SALT LAKE COUNTY, Utah, Aug. 15, 2018 (Gephardt Daily) — The family of Matthew Burchett showed up to honor him Wednessday evening as his body was flown back to Utah by military transport plane.
Burchett, 42, is the Draper Fire Department Battalion Chief who died Monday in the line of duty, struck by a falling tree as he battled the Mendocino Complex Fire in northern California.
The “family” on hand Wednesday included blood relatives, friends who knew him, and a larger family of firefighters who respected Burchett’s life of service and the sacrifice in his death.
“There are no borders,” said Fire Chief Julian Maldonado, visiting with his crew from Mexico to train in heavy equipment usage. Maldonado insisted on watching the honor procession that took Burchett’s remains from the airport to the funeral home in South Jordan.
“We just want to pay tribute to this firefighter that lost his life,” Maldonado said through a translator. “We want to be here with the family.”
Cory Taylor, a Lehi Fire Dept. engineer, waited with Maldonado and his crew near Interstate 215 and 700 West.
“It’s emotional, honestly,” Taylor told Gephardt Daily. “It’s great to see people here not only from Utah, but from other states and countries come to honor a fallen hero. He was doing what he loved, to serve and protect … To support a fallen brother — this is something to be a part of. There’s camaraderie here.”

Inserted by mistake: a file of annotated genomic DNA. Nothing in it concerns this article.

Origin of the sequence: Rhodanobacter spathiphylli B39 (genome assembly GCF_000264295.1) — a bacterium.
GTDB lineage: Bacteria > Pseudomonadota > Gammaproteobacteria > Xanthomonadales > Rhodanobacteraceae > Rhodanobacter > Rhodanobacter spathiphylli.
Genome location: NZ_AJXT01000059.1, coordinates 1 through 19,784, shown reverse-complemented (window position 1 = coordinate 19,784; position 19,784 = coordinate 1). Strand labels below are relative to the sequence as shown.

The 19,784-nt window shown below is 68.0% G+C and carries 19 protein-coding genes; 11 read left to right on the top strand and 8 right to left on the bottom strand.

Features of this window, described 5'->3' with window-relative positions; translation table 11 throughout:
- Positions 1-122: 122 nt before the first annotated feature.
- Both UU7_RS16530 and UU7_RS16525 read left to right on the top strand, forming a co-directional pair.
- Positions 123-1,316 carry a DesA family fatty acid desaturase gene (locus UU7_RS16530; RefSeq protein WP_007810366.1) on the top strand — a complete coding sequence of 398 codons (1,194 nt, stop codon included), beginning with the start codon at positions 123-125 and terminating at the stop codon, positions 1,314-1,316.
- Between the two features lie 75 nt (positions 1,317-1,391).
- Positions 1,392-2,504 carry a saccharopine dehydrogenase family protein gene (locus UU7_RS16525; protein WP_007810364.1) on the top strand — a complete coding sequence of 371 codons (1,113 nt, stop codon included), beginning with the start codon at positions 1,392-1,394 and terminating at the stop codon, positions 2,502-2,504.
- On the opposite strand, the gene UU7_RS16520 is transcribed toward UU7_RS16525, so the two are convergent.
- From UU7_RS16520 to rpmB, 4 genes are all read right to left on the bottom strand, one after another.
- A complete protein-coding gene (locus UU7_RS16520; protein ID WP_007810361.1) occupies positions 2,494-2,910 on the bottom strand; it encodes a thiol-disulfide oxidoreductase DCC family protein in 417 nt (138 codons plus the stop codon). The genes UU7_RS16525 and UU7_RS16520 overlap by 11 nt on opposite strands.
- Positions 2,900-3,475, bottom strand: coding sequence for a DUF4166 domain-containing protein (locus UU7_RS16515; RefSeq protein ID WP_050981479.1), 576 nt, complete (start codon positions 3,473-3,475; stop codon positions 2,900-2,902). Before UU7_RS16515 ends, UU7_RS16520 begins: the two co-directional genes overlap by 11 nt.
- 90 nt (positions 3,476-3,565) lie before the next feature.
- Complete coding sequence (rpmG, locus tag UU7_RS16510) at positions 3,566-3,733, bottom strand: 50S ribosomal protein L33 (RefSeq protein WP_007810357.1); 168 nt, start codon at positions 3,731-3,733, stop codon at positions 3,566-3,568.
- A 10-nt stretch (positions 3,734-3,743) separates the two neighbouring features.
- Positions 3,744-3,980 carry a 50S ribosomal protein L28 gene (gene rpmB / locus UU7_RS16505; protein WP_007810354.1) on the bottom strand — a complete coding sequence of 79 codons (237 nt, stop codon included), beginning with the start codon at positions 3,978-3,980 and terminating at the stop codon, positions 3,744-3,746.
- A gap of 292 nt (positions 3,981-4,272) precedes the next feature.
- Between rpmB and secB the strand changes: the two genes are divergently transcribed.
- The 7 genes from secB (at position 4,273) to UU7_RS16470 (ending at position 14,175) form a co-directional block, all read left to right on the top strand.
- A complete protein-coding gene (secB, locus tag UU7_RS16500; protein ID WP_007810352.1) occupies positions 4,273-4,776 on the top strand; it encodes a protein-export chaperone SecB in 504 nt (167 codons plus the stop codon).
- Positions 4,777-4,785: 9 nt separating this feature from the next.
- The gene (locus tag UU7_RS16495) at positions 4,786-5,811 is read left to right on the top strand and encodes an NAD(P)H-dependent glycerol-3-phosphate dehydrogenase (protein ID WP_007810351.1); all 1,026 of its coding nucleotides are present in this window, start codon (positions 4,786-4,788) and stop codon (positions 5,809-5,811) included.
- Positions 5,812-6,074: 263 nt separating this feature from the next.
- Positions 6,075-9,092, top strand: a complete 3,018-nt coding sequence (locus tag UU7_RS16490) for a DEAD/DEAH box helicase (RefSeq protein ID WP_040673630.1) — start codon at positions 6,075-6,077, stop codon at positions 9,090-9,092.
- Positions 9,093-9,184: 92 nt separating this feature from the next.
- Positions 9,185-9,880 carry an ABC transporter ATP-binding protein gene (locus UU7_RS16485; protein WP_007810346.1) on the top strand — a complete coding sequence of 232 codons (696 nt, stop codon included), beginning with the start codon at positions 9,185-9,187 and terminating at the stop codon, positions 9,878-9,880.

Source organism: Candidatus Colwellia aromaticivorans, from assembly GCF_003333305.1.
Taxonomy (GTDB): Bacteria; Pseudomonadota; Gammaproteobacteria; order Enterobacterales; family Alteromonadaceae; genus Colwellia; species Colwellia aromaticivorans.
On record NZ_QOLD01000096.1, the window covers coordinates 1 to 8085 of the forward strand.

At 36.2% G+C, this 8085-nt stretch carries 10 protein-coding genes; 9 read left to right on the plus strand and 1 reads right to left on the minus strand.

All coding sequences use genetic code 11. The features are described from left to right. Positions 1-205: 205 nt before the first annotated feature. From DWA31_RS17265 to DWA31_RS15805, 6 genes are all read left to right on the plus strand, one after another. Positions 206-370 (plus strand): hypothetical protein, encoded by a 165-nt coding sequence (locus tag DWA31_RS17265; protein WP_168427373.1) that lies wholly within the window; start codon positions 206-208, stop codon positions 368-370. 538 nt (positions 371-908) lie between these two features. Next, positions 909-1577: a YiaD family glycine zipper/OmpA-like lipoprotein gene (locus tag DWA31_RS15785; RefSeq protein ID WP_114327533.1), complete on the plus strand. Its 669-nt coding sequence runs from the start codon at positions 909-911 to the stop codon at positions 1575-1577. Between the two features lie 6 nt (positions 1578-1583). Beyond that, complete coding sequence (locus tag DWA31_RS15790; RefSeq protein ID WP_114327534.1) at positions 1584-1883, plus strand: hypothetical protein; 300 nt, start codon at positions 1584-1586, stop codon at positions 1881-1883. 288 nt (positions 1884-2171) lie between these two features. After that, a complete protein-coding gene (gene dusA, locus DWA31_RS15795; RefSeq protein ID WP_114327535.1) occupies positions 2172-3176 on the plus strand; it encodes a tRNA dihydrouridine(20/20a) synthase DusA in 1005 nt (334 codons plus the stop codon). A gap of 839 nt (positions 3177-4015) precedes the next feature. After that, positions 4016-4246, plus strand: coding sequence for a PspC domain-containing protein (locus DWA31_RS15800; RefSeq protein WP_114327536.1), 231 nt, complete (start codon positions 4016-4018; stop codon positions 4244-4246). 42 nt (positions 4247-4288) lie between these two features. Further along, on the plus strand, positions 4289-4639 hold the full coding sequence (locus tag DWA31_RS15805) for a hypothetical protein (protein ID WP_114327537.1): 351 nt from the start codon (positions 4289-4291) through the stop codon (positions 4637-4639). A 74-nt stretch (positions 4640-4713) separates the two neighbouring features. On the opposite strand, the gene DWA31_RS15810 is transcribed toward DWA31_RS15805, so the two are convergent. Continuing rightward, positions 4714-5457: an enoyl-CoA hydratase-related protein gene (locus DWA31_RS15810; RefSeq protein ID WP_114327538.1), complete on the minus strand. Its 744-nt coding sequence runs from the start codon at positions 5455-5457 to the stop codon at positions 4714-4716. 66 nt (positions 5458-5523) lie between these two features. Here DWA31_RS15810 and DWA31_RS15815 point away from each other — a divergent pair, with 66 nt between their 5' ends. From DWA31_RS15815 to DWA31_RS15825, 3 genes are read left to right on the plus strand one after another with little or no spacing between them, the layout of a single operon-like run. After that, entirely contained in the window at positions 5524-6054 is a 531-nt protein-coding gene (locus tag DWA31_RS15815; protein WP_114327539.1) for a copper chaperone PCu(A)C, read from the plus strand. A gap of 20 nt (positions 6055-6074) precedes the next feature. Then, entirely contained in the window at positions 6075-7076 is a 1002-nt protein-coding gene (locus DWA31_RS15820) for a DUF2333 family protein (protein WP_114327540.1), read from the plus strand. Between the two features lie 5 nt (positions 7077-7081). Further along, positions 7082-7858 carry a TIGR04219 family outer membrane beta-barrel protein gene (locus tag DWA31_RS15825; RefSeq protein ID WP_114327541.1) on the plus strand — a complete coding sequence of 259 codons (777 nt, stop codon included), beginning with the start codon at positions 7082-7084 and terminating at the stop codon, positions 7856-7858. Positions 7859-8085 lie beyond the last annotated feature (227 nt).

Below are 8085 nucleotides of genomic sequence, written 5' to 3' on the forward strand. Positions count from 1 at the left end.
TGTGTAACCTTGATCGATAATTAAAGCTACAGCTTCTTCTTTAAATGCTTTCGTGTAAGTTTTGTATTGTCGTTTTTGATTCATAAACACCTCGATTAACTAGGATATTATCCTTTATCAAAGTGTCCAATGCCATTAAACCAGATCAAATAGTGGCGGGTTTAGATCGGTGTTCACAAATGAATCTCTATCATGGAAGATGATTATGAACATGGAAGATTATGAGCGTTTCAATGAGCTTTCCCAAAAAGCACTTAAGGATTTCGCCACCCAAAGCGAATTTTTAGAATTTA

Taylor wished he could send a message to Burchett’s family.
“Our heart aches for the loss, this entire family, this brotherhood we have,” he said. “Let us support us through this. We are here for you.”
At the airport, friends, family and dignitaries had checked in to await the plane’s arrival. A bagpipe player who would be part of the solemn ceremony warmed up.
Crowds waited, and in time the military plane appeared in the sky, and grew larger as it approached the tarmac. Uniformed officials lined up at the back of the plane, where a hatch opened. Bagpipes played, and troops exited on a ramp.
An official took the hand of a small boy, and walked him into the cargo hold. A few minutes later, the same official carried the small boy, now crumpled over his shoulder for support, back out.
In time, a procession carried out a flag-draped coffin, and eased it into the back of a hearse. Family, friends and officials shared hugs, wiped away tears, and talked.
At about 8:45 p.m., the hearse left, followed by officials and family members in other vehicles, headed to a mortuary in South Jordan.
Firefighters and community members wishing to show respect and thanks lined the route.